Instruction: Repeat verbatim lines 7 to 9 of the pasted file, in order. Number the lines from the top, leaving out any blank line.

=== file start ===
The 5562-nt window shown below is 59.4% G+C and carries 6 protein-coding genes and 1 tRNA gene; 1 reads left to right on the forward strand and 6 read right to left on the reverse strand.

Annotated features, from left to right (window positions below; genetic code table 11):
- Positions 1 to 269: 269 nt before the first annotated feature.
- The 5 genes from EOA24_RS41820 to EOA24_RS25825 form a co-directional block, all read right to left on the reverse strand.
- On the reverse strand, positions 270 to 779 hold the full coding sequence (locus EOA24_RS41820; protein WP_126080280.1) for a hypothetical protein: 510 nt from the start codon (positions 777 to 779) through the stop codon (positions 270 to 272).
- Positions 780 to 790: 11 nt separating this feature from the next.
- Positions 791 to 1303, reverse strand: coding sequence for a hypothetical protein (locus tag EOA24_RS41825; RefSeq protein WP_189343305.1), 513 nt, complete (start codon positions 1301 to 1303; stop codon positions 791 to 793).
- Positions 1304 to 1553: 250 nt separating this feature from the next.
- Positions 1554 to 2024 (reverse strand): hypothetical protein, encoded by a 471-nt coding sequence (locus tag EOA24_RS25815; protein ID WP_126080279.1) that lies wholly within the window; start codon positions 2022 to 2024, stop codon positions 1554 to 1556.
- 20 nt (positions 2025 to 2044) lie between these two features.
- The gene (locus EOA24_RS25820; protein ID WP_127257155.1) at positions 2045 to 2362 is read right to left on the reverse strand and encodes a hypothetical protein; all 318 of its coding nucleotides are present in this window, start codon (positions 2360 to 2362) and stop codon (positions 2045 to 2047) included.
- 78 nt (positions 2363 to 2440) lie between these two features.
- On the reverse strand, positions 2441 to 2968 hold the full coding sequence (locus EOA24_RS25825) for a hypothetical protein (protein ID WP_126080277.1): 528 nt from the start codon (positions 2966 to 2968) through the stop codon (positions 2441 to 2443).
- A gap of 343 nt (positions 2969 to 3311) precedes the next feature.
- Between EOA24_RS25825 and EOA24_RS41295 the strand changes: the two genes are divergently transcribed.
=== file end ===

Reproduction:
- Positions 791 to 1303, reverse strand: coding sequence for a hypothetical protein (locus tag EOA24_RS41825; RefSeq protein WP_189343305.1), 513 nt, complete (start codon positions 1301 to 1303; stop codon positions 791 to 793).
- Positions 1304 to 1553: 250 nt separating this feature from the next.
- Positions 1554 to 2024 (reverse strand): hypothetical protein, encoded by a 471-nt coding sequence (locus tag EOA24_RS25815; protein ID WP_126080279.1) that lies wholly within the window; start codon positions 2022 to 2024, stop codon positions 1554 to 1556.